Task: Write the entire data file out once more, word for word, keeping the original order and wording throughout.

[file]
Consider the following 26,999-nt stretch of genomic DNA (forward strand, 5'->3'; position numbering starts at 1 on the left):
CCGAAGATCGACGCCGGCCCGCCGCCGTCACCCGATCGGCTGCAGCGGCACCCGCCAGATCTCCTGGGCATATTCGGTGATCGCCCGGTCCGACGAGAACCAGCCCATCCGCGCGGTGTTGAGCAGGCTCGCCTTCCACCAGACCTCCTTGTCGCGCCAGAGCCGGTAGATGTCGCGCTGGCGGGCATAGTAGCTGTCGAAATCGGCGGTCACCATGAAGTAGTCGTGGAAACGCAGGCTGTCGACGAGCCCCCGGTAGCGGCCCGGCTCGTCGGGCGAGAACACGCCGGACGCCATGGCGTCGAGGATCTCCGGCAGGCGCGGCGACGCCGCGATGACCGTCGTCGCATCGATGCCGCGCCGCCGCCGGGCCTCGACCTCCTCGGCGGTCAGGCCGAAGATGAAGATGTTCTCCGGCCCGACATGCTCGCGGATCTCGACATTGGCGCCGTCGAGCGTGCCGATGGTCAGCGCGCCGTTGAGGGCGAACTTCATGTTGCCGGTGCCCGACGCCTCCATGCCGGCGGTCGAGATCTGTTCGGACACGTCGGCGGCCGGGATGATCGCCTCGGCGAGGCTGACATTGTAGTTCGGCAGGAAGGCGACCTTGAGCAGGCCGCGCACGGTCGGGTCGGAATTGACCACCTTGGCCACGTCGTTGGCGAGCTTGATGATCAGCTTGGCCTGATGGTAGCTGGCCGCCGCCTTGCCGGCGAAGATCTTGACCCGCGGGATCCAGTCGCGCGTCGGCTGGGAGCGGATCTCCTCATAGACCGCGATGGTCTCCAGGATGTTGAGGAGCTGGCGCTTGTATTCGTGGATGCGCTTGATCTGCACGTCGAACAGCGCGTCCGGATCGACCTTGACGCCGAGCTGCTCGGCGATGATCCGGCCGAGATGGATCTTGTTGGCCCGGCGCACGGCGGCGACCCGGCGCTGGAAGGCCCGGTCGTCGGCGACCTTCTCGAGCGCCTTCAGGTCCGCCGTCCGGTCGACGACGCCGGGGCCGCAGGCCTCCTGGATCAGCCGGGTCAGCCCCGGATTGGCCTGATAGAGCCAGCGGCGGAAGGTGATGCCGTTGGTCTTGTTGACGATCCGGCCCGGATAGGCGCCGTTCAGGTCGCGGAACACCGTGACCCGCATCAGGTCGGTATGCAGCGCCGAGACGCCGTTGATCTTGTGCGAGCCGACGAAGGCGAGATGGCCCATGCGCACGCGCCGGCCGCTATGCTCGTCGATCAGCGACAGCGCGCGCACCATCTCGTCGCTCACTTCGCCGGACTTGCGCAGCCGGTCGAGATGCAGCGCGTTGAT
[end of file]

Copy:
Consider the following 26,999-nt stretch of genomic DNA (forward strand, 5'->3'; position numbering starts at 1 on the left):
CCGAAGATCGACGCCGGCCCGCCGCCGTCACCCGATCGGCTGCAGCGGCACCCGCCAGATCTCCTGGGCATATTCGGTGATCGCCCGGTCCGACGAGAACCAGCCCATCCGCGCGGTGTTGAGCAGGCTCGCCTTCCACCAGACCTCCTTGTCGCGCCAGAGCCGGTAGATGTCGCGCTGGCGGGCATAGTAGCTGTCGAAATCGGCGGTCACCATGAAGTAGTCGTGGAAACGCAGGCTGTCGACGAGCCCCCGGTAGCGGCCCGGCTCGTCGGGCGAGAACACGCCGGACGCCATGGCGTCGAGGATCTCCGGCAGGCGCGGCGACGCCGCGATGACCGTCGTCGCATCGATGCCGCGCCGCCGCCGGGCCTCGACCTCCTCGGCGGTCAGGCCGAAGATGAAGATGTTCTCCGGCCCGACATGCTCGCGGATCTCGACATTGGCGCCGTCGAGCGTGCCGATGGTCAGCGCGCCGTTGAGGGCGAACTTCATGTTGCCGGTGCCCGACGCCTCCATGCCGGCGGTCGAGATCTGTTCGGACACGTCGGCGGCCGGGATGATCGCCTCGGCGAGGCTGACATTGTAGTTCGGCAGGAAGGCGACCTTGAGCAGGCCGCGCACGGTCGGGTCGGAATTGACCACCTTGGCCACGTCGTTGGCGAGCTTGATGATCAGCTTGGCCTGATGGTAGCTGGCCGCCGCCTTGCCGGCGAAGATCTTGACCCGCGGGATCCAGTCGCGCGTCGGCTGGGAGCGGATCTCCTCATAGACCGCGATGGTCTCCAGGATGTTGAGGAGCTGGCGCTTGTATTCGTGGATGCGCTTGATCTGCACGTCGAACAGCGCGTCCGGATCGACCTTGACGCCGAGCTGCTCGGCGATGATCCGGCCGAGATGGATCTTGTTGGCCCGGCGCACGGCGGCGACCCGGCGCTGGAAGGCCCGGTCGTCGGCGACCTTCTCGAGCGCCTTCAGGTCCGCCGTCCGGTCGACGACGCCGGGGCCGCAGGCCTCCTGGATCAGCCGGGTCAGCCCCGGATTGGCCTGATAGAGCCAGCGGCGGAAGGTGATGCCGTTGGTCTTGTTGACGATCCGGCCCGGATAGGCGCCGTTCAGGTCGCGGAACACCGTGACCCGCATCAGGTCGGTATGCAGCGCCGAGACGCCGTTGATCTTGTGCGAGCCGACGAAGGCGAGATGGCCCATGCGCACGCGCCGGCCGCTATGCTCGTCGATCAGCGACAGCGCGCGCACCATCTCGTCGCTCACTTCGCCGGACTTGCGCAGCCGGTCGAGATGCAGCGCGTTGAT